Saturday, September 19, 2009


Of course, duh, HOTS means Higher Order Thinking Skills, a concept that's been around at least as long as I've been in education. When I first began teaching in Edina, I was observed and checked by the principal on the number of HOT questions I and my students generated. What was interesting to me was at the time, I was teaching special education with students with cognitive impairments; we didn't get into higher order questions very much. The principal finally decided WHY? would do as a HOT question, so I scored well. :-)

When I was an intermediate grade teacher, I did try to bring my students to the next cognitive level. When I moved from fifth to fourth grade, though, I discovered that the students couldn't answer the same kinds of questions the fifth graders did. Going back to Piaget, I realized that my bright fifth graders were entering formal operations where integration and evaluation and the top levels of HOTS were developmentally possible. Once I figured out that fourth graders could be exposed to models of those higher order thinking levels, but not to expect that they would spontaneously express them, they and I became much less frustrated. So, I hope that the primary teachers reading this article don't kick themselves. I don't think technology in and of itself will use increase thinking skills.

On the other hand, I am now working with ELLs. IF posts to a blog don't have to be in complete sentences, the medium might produce more answers. However, the role of verbal facility is important in our educational culture. ELLs who are struggling with vocabulary, for example, may misstate because of incorrect word usage--the lost in translation idea. Another source of concern is that students may not yet have learned the language keys to show concepts like causality or generalization, for example. Not all languages use subordinate clauses the way English does. Students may come from a cultural/linguistic background that hasn't prepared them for this type of thinking. Obviously, students can be taught our linguistic clues, but the written format might also be intimidating until they understand the connections without the visual, facial, and tonal clues of personal contact.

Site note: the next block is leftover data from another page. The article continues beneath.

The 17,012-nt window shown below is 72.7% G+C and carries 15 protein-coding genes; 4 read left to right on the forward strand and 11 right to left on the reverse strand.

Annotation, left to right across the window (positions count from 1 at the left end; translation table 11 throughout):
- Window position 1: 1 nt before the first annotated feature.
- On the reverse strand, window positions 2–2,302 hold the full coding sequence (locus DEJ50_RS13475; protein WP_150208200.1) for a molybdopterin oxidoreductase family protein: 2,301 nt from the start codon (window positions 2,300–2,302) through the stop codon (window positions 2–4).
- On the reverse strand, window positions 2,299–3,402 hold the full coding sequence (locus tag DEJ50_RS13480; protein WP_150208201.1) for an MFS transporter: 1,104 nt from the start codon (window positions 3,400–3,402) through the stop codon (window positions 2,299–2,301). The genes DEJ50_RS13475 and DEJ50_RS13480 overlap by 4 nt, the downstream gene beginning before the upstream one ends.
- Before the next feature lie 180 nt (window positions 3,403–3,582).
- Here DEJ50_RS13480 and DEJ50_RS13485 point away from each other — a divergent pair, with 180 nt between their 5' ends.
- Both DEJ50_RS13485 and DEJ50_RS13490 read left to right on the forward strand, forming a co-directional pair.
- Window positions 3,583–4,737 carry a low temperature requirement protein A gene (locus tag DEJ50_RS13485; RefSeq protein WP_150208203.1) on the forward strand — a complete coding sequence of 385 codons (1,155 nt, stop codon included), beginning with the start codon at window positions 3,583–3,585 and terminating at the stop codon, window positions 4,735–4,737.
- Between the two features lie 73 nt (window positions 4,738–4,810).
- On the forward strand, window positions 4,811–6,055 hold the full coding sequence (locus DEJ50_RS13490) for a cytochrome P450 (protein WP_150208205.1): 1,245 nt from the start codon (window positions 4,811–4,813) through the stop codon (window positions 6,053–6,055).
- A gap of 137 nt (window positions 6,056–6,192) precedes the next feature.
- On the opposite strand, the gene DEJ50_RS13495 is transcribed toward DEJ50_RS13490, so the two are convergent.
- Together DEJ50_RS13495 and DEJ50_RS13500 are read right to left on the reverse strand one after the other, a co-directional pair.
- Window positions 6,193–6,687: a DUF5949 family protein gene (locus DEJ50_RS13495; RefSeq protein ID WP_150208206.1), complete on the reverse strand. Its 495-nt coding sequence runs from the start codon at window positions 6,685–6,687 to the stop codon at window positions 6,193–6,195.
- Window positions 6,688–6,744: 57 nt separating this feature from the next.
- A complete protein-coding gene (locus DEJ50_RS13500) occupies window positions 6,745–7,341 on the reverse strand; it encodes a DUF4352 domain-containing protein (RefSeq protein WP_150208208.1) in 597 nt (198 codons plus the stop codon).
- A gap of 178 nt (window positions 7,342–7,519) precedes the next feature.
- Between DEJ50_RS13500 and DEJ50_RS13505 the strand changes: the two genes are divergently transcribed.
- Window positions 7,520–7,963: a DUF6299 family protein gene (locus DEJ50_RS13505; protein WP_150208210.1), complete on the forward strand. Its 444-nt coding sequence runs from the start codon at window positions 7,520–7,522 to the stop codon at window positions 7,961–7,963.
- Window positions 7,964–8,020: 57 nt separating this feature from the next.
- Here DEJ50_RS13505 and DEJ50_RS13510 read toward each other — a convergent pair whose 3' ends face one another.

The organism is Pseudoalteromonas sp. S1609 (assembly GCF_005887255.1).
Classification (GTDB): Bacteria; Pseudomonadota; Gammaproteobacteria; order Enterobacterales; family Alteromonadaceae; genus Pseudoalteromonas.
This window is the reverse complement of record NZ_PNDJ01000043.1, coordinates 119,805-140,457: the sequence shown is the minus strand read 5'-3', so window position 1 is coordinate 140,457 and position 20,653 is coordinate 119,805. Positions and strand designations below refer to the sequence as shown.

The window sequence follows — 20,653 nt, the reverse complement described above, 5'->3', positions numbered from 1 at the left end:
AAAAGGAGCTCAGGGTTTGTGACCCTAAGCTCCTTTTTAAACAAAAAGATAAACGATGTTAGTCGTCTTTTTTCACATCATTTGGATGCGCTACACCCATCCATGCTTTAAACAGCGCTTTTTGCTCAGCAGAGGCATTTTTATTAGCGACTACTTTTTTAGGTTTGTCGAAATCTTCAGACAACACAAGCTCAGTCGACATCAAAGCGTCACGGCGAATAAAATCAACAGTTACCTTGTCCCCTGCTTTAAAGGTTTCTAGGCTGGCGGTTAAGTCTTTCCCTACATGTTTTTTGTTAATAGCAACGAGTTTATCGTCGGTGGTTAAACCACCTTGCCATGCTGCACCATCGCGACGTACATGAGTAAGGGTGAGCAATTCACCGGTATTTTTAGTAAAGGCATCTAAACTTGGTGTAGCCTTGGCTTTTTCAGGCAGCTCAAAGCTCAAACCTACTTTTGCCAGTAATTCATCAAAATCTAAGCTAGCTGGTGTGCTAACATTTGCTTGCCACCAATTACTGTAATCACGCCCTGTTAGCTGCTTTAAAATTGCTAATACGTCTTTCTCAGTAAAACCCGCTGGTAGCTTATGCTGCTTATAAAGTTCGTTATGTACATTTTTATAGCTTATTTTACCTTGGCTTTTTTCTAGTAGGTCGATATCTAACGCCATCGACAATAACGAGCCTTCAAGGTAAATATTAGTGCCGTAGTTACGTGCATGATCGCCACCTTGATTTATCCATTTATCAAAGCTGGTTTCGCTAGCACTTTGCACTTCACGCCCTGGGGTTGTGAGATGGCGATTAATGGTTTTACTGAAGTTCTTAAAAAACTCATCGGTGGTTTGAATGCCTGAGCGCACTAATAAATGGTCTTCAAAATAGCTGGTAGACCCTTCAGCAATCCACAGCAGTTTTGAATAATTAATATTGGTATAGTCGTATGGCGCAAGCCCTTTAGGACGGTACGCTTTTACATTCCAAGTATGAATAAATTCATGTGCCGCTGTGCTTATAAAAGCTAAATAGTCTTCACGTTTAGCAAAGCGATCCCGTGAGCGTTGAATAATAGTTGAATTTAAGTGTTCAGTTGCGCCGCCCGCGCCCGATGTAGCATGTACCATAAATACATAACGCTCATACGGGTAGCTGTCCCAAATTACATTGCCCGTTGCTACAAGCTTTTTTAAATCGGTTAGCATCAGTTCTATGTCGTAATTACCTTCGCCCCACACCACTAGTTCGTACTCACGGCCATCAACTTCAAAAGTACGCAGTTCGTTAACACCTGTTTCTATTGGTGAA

I'm going to keep this post short.


  1. I agree that blogging may be a challenge for ELL students. Most work that is published by students is self-edited and teacher edited. Blogs are quick, short communications. Teachers can't possibly edit all posts by their students. However, perhaps ELL students can read the work of other students which may motivate them to use blogs to post edited work.

  2. I was also thinking that it might be nice to have a more "closed" blogging community with your ELL students, where they could feel free to post and share without worrying about the "correctness" of their work. I'm always thinking about our goals for it increased writing/communication/engagement, or is it writing complete, grammatically correct sentences. The answer for me is that those are both goals, but maybe not at the same time. And maybe a closed blog, just for your kids, would be a way for them to practice their tech skills in a motivating forum with low risk.